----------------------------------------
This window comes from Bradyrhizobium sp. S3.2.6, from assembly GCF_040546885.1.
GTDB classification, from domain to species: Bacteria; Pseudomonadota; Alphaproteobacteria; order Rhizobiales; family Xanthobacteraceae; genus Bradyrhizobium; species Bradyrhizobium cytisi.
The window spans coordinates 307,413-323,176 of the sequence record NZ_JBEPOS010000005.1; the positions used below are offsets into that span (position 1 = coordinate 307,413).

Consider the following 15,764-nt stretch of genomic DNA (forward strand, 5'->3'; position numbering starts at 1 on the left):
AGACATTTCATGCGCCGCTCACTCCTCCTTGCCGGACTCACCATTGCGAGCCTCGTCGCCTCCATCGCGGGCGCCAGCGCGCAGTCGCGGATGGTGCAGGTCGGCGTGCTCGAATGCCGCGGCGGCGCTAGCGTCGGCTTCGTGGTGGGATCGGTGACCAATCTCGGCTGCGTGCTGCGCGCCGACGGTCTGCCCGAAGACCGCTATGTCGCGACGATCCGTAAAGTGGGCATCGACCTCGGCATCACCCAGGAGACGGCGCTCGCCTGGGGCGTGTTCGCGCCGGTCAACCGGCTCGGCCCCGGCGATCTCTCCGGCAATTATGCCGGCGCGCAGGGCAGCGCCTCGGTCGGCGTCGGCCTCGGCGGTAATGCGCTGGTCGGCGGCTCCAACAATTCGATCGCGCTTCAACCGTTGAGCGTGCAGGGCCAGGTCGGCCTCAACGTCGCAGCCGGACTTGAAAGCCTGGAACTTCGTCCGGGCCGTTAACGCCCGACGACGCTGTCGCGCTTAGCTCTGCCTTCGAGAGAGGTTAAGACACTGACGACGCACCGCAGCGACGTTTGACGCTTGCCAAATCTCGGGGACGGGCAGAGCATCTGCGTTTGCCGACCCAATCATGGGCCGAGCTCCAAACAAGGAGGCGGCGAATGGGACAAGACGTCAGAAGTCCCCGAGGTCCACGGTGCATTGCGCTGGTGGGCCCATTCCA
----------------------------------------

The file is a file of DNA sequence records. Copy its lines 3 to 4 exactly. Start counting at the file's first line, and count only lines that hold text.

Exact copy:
The window spans coordinates 307,413-323,176 of the sequence record NZ_JBEPOS010000005.1; the positions used below are offsets into that span (position 1 = coordinate 307,413).

Consider the following 15,764-nt stretch of genomic DNA (forward strand, 5'->3'; position numbering starts at 1 on the left):